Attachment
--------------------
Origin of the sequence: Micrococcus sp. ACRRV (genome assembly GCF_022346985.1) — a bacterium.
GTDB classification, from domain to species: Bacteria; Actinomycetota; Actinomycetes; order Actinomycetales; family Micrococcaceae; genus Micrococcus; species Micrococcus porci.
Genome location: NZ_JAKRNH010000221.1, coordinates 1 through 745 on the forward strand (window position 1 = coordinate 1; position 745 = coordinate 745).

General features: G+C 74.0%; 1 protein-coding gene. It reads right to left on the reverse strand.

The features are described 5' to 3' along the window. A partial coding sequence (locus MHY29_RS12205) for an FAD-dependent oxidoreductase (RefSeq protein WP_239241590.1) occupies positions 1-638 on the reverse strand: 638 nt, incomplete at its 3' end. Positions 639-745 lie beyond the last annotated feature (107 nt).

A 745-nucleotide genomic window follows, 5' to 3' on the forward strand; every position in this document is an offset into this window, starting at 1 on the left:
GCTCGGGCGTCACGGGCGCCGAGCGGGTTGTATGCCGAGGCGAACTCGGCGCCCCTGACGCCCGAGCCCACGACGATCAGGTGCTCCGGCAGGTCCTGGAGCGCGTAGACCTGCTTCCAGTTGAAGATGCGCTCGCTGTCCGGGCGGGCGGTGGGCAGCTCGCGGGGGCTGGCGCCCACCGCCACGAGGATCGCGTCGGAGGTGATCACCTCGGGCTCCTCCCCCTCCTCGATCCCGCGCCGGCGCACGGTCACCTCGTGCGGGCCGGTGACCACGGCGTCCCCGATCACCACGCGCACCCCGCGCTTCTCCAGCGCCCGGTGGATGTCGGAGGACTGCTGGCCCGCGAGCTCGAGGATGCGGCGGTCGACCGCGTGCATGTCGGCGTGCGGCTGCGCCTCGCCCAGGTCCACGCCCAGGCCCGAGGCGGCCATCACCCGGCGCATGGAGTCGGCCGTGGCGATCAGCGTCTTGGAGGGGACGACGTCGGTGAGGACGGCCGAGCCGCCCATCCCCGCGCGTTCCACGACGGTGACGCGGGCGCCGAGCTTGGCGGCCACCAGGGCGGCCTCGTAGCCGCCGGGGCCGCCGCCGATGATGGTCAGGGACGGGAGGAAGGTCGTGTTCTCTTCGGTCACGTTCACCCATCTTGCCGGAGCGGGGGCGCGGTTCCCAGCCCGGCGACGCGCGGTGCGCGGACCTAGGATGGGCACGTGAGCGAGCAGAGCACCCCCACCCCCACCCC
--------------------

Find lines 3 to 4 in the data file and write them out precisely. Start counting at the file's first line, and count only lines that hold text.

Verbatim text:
Genome location: NZ_JAKRNH010000221.1, coordinates 1 through 745 on the forward strand (window position 1 = coordinate 1; position 745 = coordinate 745).

General features: G+C 74.0%; 1 protein-coding gene. It reads right to left on the reverse strand.